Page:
"It's true," someone else offered across the desk. "Annoying people won't even annoy you any more." (It is nice having a relatively new job where people don't know you well enough and assume you're as easygoing as a normal person when it comes to what annoys you.)

For me, the weird thing about getting older is not that I worry about what I will become (essence of dust), but what I will no longer be: box-fresh with a guarantee if I become faulty, with all my factory settings intact.

But where's the fun in being a blank slate, even if you do have optimum functionality? It's like Keats said: life can be a bit rubbish sometimes, but you need to have really felt like detritus so that you can fully appreciate those rare times when you feel the absolute tops. That was him, right?

I'm trying not to mourn not being quite as hot-off-the-production-line and glitch-free, because I'd rather focus on what those glitches have made me into. Just as silver, when it is scratched or bashed, doesn't look any worse for the wear and tear, but rather shines from new angles, assuming a new aspect. (I'm not talking about wrinkles, obviously – I'm as terrified as the next vain person about those.)

The other thing I realised on my birthday is that I should stop putting things off until there is an ideal moment in which to do them. I realised this as I finished a third cocktail before 2pm, having made the least of the sunshine and by now feeling a bit sleepy. As I went home for a mid-afternoon nap (old, you see), I thought, "I mustn't let the beauty of every day pass me by, in anticipation of better things to come."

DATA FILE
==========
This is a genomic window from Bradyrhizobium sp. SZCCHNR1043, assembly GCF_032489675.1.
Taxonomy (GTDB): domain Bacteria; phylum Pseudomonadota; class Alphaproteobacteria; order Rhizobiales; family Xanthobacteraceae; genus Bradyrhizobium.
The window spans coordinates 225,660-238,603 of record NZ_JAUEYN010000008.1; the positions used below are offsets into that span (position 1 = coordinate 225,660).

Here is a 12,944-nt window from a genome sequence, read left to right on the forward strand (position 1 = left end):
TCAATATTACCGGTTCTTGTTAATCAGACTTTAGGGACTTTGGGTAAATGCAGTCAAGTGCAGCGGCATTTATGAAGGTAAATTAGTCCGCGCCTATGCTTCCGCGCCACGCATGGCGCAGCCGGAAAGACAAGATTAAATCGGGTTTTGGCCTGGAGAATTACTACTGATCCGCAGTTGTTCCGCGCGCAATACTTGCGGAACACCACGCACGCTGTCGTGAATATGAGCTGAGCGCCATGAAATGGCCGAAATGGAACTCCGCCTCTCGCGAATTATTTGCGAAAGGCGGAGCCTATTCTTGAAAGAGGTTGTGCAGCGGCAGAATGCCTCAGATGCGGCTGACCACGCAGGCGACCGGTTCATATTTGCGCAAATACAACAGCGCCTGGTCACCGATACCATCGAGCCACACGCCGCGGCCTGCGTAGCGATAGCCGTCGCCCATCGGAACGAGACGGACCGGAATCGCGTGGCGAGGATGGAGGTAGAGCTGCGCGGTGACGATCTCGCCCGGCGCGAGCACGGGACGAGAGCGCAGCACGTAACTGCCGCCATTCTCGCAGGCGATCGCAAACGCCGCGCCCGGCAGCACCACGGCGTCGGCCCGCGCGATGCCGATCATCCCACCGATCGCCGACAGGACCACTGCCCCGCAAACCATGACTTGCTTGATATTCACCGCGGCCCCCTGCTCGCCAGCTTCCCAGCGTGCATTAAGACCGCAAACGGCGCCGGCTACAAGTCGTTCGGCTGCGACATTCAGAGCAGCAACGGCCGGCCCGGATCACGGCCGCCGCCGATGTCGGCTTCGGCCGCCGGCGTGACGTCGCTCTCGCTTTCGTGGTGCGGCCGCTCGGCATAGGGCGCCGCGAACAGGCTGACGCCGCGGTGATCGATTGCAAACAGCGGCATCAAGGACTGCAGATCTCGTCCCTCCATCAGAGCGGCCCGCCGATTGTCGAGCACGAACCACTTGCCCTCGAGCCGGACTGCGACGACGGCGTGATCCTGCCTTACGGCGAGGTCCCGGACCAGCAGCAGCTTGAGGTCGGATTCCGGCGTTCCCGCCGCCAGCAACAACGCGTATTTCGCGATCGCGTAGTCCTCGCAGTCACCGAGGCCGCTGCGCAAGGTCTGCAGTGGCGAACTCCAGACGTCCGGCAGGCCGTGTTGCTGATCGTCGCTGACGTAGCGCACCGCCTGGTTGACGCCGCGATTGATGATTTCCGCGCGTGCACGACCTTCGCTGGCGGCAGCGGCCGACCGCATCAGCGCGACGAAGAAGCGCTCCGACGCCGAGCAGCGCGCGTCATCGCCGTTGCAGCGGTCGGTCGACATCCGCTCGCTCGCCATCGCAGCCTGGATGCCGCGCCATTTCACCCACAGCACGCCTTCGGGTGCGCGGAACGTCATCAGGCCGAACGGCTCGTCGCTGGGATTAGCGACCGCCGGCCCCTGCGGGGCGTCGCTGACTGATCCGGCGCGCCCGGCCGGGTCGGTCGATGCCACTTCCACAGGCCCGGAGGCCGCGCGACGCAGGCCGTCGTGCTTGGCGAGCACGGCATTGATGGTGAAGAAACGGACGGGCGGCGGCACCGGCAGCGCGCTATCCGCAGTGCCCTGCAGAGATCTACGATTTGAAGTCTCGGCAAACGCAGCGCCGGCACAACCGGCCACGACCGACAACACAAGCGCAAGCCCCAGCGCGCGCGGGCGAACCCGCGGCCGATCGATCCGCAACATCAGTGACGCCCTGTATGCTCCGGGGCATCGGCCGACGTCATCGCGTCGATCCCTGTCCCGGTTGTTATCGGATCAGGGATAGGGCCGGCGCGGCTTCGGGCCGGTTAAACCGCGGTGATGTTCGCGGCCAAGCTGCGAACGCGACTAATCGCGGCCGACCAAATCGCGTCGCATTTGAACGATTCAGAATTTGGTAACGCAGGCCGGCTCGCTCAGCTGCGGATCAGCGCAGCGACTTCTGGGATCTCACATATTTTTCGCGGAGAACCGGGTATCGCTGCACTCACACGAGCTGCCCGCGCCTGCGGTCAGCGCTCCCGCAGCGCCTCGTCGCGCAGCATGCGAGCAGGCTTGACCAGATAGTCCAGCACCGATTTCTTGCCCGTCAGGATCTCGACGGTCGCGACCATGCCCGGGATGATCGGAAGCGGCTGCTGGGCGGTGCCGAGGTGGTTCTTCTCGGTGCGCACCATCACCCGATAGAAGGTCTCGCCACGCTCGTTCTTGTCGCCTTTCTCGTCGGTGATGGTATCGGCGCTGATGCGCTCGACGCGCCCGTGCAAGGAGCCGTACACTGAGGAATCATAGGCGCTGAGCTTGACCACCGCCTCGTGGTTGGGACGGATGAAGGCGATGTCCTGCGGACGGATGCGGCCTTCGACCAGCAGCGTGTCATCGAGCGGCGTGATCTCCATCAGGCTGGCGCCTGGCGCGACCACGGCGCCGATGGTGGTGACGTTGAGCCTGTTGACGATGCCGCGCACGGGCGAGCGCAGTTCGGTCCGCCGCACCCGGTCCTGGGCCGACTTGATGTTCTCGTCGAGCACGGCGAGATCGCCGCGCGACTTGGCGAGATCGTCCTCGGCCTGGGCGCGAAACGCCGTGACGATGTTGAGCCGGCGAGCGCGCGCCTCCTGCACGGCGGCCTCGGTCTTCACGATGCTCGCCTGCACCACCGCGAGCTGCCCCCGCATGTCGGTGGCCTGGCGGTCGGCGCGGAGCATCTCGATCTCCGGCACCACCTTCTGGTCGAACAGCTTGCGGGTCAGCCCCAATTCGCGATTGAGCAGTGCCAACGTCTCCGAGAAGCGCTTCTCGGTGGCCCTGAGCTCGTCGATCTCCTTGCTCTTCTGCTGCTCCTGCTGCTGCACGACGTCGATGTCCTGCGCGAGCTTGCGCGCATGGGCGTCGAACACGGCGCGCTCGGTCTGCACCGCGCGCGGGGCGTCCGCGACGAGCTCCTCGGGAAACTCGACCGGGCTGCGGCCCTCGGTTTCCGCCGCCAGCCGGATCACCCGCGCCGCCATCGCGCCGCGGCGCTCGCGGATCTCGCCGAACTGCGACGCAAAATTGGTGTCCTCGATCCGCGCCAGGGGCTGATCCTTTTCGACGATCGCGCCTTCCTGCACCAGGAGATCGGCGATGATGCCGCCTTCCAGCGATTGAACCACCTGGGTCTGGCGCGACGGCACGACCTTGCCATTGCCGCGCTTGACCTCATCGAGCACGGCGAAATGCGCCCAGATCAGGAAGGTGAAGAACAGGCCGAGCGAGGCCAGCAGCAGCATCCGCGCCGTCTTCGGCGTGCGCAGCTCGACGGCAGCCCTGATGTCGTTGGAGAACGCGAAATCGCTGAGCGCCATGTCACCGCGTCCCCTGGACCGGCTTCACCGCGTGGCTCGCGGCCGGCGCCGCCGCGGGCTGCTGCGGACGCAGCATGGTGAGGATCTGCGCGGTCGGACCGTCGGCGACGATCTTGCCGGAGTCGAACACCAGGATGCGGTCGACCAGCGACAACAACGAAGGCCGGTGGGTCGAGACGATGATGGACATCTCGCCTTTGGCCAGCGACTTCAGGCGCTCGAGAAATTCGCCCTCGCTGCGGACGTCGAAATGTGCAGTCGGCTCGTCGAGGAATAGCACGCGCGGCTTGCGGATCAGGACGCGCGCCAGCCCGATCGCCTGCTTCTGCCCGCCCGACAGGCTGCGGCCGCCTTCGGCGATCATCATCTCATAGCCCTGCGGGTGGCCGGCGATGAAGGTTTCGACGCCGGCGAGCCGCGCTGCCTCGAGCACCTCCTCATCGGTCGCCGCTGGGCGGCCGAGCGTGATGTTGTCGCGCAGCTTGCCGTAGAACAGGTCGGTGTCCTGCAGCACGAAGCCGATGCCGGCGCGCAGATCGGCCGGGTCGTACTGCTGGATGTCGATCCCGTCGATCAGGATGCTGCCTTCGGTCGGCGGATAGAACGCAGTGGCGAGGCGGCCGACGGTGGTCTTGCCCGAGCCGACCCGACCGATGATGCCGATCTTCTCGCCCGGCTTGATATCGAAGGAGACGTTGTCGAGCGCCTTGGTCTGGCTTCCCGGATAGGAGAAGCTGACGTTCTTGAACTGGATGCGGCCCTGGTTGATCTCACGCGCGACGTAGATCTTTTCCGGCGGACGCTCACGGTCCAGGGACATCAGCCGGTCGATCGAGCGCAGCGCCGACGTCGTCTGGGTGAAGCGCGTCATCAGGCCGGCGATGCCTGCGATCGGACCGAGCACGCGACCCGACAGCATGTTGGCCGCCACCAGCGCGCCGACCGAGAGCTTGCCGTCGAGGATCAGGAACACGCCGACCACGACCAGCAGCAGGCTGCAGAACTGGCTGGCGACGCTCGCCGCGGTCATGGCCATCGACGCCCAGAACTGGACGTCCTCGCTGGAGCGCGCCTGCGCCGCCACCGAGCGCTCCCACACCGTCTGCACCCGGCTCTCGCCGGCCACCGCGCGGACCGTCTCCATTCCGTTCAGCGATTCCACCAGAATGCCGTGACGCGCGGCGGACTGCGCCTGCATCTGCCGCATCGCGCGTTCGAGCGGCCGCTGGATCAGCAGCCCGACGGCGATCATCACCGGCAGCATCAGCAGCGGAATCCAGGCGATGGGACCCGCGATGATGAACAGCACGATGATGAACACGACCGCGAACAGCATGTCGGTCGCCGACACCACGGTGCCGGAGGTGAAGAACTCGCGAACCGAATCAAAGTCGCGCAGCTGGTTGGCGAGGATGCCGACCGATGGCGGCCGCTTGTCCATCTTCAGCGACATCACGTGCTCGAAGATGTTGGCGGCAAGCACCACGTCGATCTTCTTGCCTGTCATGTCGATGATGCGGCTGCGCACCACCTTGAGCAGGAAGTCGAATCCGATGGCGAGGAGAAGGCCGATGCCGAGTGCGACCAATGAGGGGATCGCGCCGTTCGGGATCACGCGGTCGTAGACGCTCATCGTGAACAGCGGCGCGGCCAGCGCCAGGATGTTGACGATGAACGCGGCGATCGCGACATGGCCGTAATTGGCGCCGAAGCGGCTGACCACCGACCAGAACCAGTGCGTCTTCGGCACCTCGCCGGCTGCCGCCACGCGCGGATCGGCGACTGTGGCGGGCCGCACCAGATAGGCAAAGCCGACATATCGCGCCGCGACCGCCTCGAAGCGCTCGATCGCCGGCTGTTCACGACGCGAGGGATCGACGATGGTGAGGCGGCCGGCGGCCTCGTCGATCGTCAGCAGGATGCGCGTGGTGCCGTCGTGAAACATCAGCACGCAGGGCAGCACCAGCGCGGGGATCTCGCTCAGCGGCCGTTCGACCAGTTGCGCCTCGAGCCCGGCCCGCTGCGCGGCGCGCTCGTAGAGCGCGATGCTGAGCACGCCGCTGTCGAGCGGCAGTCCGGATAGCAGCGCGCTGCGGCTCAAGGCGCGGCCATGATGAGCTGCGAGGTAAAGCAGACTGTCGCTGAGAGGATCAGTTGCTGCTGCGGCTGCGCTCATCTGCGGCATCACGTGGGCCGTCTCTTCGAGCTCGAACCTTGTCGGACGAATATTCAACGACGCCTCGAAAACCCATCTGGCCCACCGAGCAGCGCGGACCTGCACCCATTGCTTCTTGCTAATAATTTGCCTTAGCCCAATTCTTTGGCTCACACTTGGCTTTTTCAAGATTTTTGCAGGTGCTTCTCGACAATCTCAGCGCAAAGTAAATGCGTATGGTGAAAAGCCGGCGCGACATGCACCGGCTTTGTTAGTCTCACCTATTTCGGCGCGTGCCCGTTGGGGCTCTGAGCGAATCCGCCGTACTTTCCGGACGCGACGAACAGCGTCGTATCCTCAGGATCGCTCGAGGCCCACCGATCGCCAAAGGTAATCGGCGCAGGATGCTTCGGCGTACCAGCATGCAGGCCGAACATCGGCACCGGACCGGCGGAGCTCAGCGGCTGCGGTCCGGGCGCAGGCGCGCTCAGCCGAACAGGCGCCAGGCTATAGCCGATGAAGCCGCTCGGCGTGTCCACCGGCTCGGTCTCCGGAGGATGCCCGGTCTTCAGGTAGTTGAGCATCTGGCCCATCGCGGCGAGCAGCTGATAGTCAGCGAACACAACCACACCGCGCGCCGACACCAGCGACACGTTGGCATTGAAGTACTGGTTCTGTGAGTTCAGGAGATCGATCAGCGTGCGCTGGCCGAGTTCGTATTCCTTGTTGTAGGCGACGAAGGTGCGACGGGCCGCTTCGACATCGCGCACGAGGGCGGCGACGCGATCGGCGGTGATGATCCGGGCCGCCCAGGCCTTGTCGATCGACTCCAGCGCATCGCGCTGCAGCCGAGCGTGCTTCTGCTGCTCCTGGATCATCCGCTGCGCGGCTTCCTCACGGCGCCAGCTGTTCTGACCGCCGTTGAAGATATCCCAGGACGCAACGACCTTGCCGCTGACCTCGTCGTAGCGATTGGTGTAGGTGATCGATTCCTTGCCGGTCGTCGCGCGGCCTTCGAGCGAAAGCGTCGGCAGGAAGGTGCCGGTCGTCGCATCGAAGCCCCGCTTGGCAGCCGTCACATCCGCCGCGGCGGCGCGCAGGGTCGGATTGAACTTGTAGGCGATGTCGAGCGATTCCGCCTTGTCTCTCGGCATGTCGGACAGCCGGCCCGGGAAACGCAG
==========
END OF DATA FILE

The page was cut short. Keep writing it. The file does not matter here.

I didn't make it out to the cinema that night, either.

React Now

  • Get to the point
Latest stories from i100
Have you tried new the Independent Digital Edition apps?
iJobs Job Widget
iJobs General

Ashdown Group: Trainee Consultant - Surrey/ South West London

£22000 per annum + pension,bonus,career progression: Ashdown Group: An establi...

Ashdown Group: Trainee Consultant - Surrey / South West London

£22000 per annum + pension,bonus,career progression: Ashdown Group: An establi...

Ashdown Group: Recruitment Consultant / Account Manager - Surrey / SW London

£40000 per annum + realistic targets: Ashdown Group: A thriving recruitment co...

Ashdown Group: Part-time Payroll Officer - Yorkshire - Professional Services

£25000 per annum: Ashdown Group: A successful professional services firm is lo...

Day In a Page

Read Next
Nicola Sturgeon could have considerable influence over David Cameron in a hung parliament  

General Election 2015: What if Cameron were to end up in hock to the SNP?

Steve Richards
Fishing for votes with Nigel Farage: The Ukip leader shows how he can work an audience as he casts his line to the disaffected of Grimsby

Fishing is on Nigel Farage's mind